Defending 79.9% APR?
Yep, the company with the eye-popping 79.9 percent card actually defends its methods in a recent Yahoo article. The article explains in quite a bit of detail, but essentially the company is saying that it's the only way it can continue to make money in the subprime lending market.
By now, I'm sure most of you have heard at least a little about this piece of plastic, but let's just recap quickly. The card is targeting people with credit problems. For the rate of 79.9 percent, you get a $300 credit limit. Oh, and a $75 fee for setting up the account. (That's 25 percent of the credit limit, which is the new maximum.)
It's usury, plain and simple. Sure, it's not the stereotypical loan sharking. The interest isn't 100 percent, compounding weekly. And you don't have to worry about Vinny coming over "ta break yo' t'umbs" if you can't pay.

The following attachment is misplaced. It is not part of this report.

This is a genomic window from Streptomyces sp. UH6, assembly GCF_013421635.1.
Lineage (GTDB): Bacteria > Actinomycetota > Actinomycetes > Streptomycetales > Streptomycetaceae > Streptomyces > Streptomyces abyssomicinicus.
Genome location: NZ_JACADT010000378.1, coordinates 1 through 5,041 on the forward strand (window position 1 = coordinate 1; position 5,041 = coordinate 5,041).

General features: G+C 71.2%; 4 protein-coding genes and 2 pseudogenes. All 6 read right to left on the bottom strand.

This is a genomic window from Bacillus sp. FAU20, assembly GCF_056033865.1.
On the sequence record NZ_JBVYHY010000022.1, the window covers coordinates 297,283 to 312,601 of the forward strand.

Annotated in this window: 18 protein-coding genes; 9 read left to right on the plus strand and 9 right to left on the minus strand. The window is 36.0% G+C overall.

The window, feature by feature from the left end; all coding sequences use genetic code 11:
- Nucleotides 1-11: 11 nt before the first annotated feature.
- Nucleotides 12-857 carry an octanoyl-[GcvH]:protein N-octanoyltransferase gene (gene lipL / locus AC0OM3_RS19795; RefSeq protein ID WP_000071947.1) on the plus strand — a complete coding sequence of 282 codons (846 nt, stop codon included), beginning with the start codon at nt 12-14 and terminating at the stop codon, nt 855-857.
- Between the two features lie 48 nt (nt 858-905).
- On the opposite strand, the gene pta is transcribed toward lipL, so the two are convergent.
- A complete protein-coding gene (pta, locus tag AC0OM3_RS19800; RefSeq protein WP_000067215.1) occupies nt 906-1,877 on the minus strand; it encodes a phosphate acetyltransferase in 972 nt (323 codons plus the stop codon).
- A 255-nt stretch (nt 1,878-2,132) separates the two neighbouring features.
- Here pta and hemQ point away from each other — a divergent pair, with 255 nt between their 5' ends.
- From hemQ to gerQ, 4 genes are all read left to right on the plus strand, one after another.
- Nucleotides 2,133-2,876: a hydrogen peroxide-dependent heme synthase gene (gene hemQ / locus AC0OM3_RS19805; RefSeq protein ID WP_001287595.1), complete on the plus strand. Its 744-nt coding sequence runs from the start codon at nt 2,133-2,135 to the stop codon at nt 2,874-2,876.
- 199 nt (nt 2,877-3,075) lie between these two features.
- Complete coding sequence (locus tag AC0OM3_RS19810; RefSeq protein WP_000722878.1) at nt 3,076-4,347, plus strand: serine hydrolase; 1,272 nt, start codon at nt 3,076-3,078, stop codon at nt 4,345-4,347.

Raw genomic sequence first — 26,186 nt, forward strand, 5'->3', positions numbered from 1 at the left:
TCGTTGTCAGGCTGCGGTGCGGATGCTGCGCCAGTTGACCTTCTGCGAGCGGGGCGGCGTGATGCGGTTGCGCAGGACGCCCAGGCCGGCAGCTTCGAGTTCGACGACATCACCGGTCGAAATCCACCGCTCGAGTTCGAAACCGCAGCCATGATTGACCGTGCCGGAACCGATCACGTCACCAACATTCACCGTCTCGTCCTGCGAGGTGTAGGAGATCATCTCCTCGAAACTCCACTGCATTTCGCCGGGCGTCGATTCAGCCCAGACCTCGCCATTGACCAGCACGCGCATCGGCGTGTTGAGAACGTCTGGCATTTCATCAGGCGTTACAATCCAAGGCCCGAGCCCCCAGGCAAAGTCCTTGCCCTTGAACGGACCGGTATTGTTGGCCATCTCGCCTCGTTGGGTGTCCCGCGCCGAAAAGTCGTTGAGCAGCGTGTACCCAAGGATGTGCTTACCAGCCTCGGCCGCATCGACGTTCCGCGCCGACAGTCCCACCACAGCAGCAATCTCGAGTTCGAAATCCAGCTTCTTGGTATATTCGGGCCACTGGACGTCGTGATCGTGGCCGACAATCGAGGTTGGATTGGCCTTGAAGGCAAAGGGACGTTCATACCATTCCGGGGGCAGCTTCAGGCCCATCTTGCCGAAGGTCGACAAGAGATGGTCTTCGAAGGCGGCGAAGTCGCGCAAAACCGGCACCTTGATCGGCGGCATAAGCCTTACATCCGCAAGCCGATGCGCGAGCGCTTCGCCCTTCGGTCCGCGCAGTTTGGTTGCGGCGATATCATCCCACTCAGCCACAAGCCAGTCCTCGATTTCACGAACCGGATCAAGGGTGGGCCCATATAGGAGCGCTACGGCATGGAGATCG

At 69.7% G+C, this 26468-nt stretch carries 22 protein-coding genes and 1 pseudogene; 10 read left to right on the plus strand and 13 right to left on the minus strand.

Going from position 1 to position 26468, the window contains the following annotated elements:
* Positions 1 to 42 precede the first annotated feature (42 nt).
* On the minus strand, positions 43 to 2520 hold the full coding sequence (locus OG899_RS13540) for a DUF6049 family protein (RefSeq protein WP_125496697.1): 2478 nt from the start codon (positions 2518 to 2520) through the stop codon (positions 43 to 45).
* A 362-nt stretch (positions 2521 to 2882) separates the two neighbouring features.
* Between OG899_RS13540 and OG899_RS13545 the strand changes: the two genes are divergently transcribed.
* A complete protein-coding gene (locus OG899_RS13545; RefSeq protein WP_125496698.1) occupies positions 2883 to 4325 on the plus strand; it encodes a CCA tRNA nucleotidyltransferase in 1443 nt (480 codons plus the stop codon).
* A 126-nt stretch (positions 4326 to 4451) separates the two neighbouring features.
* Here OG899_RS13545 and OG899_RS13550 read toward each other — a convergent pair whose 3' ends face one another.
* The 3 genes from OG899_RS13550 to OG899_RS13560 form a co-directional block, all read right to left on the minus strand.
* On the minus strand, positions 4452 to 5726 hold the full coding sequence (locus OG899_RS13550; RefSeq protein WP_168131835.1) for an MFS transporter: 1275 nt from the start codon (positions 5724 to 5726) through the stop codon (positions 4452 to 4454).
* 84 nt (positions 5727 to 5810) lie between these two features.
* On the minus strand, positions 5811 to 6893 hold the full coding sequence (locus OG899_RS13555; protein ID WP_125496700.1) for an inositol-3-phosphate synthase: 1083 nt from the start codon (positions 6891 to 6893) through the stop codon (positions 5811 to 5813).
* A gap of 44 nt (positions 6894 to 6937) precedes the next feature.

Otherwise, how much difference is there? Both take advantage of desperate people who can't get credit/loans through the normal means.
The problem is that these companies, like loan sharks, will never die off, no matter how many laws we make. There will always be desperate people who don't know enough about their options. There will always be a population to prey on.
All the proof you need is in the results: Two percent of the people who received this offer have responded. That's twice the normal rate.
Of that amount, 83 percent were fully aware of the terms. I'm not sure which is scarier: that so many people accepted these conditions, or that 17 percent of them responded to an offer without reading the terms.
Seriously, has no one heard of secured credit cards?
Labels: credit cards